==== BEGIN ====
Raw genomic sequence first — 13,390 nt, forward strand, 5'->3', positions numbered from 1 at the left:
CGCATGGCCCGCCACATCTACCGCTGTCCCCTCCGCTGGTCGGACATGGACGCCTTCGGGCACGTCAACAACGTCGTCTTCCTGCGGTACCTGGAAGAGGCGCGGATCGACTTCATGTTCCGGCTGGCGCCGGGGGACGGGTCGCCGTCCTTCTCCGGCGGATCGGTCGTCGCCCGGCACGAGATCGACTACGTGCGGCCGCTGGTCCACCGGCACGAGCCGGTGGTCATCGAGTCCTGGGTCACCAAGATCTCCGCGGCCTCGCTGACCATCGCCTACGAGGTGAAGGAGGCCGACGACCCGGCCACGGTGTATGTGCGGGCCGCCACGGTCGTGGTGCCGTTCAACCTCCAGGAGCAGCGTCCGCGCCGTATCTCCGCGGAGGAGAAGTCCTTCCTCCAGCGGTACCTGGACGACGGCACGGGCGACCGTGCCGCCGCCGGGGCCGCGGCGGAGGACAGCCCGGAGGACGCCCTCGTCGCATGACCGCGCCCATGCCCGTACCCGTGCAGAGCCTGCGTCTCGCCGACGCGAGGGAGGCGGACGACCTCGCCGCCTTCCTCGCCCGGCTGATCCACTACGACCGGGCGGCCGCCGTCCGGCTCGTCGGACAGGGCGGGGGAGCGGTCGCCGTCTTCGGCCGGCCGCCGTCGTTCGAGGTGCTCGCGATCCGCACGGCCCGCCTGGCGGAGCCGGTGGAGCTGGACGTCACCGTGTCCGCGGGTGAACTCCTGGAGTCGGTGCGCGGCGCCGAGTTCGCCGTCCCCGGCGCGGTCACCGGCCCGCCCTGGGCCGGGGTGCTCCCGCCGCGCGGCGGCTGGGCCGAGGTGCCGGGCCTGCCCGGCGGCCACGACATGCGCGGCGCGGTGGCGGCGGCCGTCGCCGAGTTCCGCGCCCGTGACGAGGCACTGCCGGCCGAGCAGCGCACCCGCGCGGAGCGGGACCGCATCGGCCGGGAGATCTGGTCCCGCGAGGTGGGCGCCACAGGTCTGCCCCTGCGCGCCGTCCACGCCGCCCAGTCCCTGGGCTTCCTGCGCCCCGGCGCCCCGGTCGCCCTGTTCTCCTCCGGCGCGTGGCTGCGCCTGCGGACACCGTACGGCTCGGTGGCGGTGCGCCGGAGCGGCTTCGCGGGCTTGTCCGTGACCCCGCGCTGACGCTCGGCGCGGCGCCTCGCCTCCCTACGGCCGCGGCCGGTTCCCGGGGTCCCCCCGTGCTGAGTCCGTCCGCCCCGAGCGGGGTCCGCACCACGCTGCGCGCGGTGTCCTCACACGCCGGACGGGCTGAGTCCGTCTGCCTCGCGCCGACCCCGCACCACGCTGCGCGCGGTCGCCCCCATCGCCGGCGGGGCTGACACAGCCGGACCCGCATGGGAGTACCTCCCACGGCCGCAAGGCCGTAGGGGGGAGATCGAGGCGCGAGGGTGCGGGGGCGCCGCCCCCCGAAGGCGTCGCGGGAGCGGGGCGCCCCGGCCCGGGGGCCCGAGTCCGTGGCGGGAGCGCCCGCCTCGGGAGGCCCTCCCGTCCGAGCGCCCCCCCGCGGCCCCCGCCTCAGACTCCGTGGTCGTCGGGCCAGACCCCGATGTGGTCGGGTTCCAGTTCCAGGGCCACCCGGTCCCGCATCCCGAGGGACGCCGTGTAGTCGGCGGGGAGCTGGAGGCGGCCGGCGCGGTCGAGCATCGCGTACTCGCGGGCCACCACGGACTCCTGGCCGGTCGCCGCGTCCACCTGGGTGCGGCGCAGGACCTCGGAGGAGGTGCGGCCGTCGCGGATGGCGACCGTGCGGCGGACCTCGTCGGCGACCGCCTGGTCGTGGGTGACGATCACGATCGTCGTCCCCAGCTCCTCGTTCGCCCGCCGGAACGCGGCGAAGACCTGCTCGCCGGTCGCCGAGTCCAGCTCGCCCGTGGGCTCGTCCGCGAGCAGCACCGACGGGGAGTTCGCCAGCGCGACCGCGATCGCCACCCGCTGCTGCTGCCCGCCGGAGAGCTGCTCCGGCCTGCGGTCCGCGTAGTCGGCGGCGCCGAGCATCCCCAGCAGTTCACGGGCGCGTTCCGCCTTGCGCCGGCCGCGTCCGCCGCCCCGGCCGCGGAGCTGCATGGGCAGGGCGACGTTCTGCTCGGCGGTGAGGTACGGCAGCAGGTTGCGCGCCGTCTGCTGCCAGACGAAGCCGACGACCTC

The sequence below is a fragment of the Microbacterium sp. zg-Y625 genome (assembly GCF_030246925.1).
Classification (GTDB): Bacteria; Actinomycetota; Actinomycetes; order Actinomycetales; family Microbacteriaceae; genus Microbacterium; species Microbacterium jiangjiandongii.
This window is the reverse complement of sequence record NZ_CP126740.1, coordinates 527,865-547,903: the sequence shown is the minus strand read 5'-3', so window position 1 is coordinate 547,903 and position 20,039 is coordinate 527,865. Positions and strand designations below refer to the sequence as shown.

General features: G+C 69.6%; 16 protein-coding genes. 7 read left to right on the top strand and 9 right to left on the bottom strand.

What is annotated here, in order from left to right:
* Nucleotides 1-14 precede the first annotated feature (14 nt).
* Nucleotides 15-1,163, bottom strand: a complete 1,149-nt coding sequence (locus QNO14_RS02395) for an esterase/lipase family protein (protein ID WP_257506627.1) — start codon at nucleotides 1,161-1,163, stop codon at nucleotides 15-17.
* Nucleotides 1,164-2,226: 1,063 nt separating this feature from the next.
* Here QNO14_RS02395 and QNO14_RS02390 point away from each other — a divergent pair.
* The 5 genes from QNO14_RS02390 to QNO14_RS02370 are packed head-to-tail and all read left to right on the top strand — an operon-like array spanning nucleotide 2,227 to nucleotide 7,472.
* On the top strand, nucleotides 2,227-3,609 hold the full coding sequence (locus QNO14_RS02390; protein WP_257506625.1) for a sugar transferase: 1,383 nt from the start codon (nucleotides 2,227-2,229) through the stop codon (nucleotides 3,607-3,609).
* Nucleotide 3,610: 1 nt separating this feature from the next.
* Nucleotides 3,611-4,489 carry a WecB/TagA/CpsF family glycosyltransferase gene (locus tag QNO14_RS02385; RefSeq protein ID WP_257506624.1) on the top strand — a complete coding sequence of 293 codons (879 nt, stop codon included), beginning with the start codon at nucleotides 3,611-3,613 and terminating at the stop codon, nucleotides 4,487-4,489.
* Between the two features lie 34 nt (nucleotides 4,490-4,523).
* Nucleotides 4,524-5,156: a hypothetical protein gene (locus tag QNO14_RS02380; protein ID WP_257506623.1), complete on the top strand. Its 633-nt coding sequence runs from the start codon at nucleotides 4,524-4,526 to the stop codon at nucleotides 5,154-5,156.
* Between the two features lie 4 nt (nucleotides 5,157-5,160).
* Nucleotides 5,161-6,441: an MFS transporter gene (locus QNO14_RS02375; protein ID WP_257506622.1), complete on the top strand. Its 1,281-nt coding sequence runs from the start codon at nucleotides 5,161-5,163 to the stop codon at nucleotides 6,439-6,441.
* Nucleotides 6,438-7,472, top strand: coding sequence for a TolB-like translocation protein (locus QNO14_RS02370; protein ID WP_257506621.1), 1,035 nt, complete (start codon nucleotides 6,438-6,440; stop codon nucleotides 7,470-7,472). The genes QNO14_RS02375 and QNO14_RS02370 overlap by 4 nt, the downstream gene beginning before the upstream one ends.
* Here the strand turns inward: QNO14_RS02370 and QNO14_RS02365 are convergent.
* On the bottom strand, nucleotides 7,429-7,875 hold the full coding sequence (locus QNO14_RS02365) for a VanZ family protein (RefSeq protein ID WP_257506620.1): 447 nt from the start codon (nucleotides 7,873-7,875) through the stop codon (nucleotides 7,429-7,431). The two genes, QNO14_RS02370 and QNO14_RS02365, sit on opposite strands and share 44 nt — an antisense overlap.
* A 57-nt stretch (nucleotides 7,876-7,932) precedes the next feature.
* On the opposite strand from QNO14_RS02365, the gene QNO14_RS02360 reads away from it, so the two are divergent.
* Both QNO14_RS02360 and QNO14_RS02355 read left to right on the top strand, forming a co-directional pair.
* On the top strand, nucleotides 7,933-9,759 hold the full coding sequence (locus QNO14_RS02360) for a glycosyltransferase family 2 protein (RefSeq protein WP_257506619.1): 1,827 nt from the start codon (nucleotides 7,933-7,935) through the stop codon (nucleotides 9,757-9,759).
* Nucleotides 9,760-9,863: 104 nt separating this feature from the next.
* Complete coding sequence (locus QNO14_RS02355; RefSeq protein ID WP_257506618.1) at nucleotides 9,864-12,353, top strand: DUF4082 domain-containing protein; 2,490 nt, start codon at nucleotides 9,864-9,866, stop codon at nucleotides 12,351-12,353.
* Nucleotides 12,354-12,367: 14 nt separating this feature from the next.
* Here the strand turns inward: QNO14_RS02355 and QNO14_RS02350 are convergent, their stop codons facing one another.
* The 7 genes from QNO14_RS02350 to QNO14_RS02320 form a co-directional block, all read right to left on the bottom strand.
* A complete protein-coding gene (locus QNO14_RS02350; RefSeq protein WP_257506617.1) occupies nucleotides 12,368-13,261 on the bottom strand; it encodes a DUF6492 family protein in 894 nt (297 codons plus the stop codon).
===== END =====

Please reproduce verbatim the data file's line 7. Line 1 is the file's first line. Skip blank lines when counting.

What is annotated here, in order from left to right: